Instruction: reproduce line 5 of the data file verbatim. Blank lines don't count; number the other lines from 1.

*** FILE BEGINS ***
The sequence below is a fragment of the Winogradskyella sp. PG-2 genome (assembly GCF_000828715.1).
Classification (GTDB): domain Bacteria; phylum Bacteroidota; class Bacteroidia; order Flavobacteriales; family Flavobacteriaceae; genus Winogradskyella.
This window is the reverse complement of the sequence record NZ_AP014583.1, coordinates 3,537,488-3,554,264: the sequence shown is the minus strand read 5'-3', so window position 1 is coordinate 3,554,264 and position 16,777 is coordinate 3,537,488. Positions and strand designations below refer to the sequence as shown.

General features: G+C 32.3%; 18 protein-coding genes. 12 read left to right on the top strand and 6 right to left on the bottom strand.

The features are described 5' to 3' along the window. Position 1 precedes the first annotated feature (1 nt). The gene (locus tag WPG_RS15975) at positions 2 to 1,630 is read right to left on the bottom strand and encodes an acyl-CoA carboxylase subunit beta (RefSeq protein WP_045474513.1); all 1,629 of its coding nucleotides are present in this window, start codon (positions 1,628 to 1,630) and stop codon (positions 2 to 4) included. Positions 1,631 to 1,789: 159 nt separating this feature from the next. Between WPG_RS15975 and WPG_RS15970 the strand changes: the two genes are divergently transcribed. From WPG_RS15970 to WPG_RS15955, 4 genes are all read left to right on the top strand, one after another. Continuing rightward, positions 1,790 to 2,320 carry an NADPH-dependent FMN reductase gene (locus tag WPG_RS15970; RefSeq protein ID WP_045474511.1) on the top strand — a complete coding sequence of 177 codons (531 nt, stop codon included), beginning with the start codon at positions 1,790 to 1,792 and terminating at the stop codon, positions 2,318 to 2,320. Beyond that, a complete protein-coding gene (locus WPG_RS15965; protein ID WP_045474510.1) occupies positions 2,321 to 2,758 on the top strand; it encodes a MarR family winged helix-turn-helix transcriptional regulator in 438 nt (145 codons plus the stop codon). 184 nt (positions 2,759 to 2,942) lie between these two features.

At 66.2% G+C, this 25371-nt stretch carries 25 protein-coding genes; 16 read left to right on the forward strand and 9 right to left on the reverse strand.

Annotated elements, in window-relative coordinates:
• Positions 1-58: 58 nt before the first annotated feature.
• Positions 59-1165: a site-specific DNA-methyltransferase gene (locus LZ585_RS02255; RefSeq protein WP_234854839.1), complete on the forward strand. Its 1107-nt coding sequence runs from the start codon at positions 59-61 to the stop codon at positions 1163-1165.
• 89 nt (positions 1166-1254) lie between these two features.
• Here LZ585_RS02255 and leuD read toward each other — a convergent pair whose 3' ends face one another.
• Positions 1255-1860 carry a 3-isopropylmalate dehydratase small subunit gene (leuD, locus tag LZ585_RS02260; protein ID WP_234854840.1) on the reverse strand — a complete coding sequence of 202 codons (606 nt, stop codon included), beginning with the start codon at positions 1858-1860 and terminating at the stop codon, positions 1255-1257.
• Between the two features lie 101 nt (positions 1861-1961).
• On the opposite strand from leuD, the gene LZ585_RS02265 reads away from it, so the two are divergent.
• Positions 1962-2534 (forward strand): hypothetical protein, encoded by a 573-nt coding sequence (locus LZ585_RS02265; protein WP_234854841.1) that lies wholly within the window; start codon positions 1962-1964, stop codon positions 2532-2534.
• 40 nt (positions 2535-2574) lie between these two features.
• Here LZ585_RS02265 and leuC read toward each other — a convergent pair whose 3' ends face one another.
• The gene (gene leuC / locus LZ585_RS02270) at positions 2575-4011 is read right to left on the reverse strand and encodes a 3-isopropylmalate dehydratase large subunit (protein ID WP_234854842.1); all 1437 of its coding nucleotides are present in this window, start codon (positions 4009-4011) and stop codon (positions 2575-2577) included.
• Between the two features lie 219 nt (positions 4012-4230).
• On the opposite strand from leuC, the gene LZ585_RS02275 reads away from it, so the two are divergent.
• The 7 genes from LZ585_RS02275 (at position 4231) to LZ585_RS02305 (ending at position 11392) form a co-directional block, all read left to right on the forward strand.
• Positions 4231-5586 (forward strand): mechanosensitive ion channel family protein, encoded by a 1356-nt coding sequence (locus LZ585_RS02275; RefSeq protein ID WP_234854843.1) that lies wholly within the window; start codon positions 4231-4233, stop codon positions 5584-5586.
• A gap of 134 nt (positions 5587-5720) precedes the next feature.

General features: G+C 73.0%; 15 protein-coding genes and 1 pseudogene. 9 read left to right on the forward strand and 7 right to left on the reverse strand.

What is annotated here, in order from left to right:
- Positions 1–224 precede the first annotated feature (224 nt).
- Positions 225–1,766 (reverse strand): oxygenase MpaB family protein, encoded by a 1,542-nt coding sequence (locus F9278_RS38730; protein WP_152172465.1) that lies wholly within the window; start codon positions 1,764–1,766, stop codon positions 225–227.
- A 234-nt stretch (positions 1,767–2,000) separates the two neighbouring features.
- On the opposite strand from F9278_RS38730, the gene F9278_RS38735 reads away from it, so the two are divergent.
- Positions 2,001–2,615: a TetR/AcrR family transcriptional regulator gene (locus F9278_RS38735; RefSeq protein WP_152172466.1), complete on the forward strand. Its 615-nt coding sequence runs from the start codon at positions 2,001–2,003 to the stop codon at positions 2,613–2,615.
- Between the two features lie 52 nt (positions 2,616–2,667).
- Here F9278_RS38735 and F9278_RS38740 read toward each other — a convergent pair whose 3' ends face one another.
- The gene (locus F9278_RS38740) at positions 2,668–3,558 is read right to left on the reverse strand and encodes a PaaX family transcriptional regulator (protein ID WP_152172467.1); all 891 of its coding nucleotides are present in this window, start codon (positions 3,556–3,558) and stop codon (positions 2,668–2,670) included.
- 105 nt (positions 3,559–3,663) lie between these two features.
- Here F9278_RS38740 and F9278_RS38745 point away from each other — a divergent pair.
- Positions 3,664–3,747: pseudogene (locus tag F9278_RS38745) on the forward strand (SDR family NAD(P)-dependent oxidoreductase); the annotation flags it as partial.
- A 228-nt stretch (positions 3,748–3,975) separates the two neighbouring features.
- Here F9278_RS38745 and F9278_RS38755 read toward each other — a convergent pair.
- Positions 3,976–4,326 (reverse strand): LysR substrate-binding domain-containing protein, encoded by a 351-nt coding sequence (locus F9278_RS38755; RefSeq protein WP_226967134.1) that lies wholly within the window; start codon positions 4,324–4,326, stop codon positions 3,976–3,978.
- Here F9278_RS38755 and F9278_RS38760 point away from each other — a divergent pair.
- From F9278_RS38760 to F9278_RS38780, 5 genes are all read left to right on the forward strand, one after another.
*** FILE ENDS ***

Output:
The features are described 5' to 3' along the window. Position 1 precedes the first annotated feature (1 nt). The gene (locus tag WPG_RS15975) at positions 2 to 1,630 is read right to left on the bottom strand and encodes an acyl-CoA carboxylase subunit beta (RefSeq protein WP_045474513.1); all 1,629 of its coding nucleotides are present in this window, start codon (positions 1,628 to 1,630) and stop codon (positions 2 to 4) included. Positions 1,631 to 1,789: 159 nt separating this feature from the next. Between WPG_RS15975 and WPG_RS15970 the strand changes: the two genes are divergently transcribed. From WPG_RS15970 to WPG_RS15955, 4 genes are all read left to right on the top strand, one after another. Continuing rightward, positions 1,790 to 2,320 carry an NADPH-dependent FMN reductase gene (locus tag WPG_RS15970; RefSeq protein ID WP_045474511.1) on the top strand — a complete coding sequence of 177 codons (531 nt, stop codon included), beginning with the start codon at positions 1,790 to 1,792 and terminating at the stop codon, positions 2,318 to 2,320. Beyond that, a complete protein-coding gene (locus WPG_RS15965; protein ID WP_045474510.1) occupies positions 2,321 to 2,758 on the top strand; it encodes a MarR family winged helix-turn-helix transcriptional regulator in 438 nt (145 codons plus the stop codon). 184 nt (positions 2,759 to 2,942) lie between these two features.